Activists want statues of Sir John A. Macdonald removed. What do you think?

CBC Kids News • Published 2020-09-02 10:48

Canadians grapple with Macdonald’s racist history

Why was the head of a Sir John A. Macdonald statue lying on the ground in downtown Montreal?

The short answer: It’s complicated.

On Saturday, a statue of Canada’s first prime minister was pulled down in Montreal, causing the statue's head to fall off.

The statue was toppled as part of a protest calling on the government to defund police services.

  On Sunday morning, the headless statue was removed by crane from Place du Canada. It’s currently being repaired, although its future — including whether or not it will be put back — is uncertain. (Image credit: Mariève Bégin/Radio-Canada)

The protest was part of the larger movement against racism and excessive violence perpetrated by police against Black and Indigenous people.

Not the first, or even the second time

In recent years, statues of Sir John A. Macdonald and other political leaders with racist histories have been targeted by activists all over Canada.

This includes a statue of Macdonald in Kingston, Ont., (Ontario) — where he lived — and one in Charlottetown, among other major cities.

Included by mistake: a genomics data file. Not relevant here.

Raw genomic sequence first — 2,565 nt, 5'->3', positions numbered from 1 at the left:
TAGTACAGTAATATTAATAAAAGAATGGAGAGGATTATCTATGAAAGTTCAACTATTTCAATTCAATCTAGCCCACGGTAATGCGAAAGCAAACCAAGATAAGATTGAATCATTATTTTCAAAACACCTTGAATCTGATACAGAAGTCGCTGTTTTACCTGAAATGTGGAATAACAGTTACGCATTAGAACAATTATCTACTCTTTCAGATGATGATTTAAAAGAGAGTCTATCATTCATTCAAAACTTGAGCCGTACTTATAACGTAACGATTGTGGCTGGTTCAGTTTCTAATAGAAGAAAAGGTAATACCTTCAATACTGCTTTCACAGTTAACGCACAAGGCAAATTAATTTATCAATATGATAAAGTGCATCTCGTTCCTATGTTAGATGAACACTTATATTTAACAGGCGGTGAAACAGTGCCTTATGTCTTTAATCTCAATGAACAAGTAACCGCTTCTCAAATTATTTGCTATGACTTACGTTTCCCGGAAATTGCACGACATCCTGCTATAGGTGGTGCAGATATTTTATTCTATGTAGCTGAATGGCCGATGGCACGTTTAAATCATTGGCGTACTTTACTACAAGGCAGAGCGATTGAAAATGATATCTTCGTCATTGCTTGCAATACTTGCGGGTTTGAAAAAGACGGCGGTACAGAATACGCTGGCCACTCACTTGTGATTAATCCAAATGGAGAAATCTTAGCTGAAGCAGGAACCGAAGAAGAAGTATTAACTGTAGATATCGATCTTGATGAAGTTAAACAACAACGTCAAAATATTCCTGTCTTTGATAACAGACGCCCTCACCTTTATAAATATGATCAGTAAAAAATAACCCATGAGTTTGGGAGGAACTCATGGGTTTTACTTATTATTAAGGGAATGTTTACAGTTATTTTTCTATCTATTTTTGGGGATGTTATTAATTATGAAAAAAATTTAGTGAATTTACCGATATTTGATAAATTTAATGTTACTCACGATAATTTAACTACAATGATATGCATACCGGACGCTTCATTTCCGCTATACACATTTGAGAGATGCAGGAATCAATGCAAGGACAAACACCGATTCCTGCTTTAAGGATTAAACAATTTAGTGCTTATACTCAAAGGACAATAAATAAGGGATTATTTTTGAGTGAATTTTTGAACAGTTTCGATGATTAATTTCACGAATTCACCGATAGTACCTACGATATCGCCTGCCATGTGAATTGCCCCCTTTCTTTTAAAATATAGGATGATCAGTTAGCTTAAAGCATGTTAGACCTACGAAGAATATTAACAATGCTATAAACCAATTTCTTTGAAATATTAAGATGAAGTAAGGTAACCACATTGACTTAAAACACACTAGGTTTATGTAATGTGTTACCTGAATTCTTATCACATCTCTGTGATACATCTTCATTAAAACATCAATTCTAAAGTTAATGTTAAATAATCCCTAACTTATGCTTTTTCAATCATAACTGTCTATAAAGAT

A picture of Sir John A. Macdonald's bronze statue sititng on a park bench covered in red paint

Red paint was thrown on a statue of Sir John A. Macdonald in Charlottetown earlier this summer, following recent public demands for it to be removed. (Image credit: Travis Kingdon/CBC)

It’s also not the first time this particular statue in Montreal has been targeted.

The statue had its head removed in 1992 and it was splashed with red paint multiple times recently.

The attacks were acts of protest in response to the prime minister's controversial history.

Why some want to honour him

Sir John A. Macdonald was Canada’s first prime minister and was a key figure in forming the country.

He was instrumental in Confederation, which unified the British colonies in North America into one country, and created Canada’s first government.

Sir John A. Macdonald was prime minister for 19 years, the second longest term behind Prime Minister Mackenzie King.  (Image credit: Joe Pavia/CBC)

Macdonald also spearheaded the construction of the transcontinental railway that united the fledgling country, encouraged immigration to develop Western Canada and helped develop the manufacturing industry.

Why others say he’s racist

University of Prince Edward Island assistant professor Omeasoo Wāhpāsiw said that although most Canadians are excited about Macdonald’s role in bringing Canada together, it didn’t come without cost.

“Those railways dispossessed Indigenous people, caused physical harm and death to many Indigenous people as well as people who worked on the railway, including Chinese Canadians."

Some say Macdonald also helped organize the systematic starvation of Indigenous people to drive them onto reserves.

In addition to this and other racist policies toward Indigenous people, Macdonald was instrumental in creating Canada's residential school system.

Black and white photo of a group of students sitting in a residential school classroom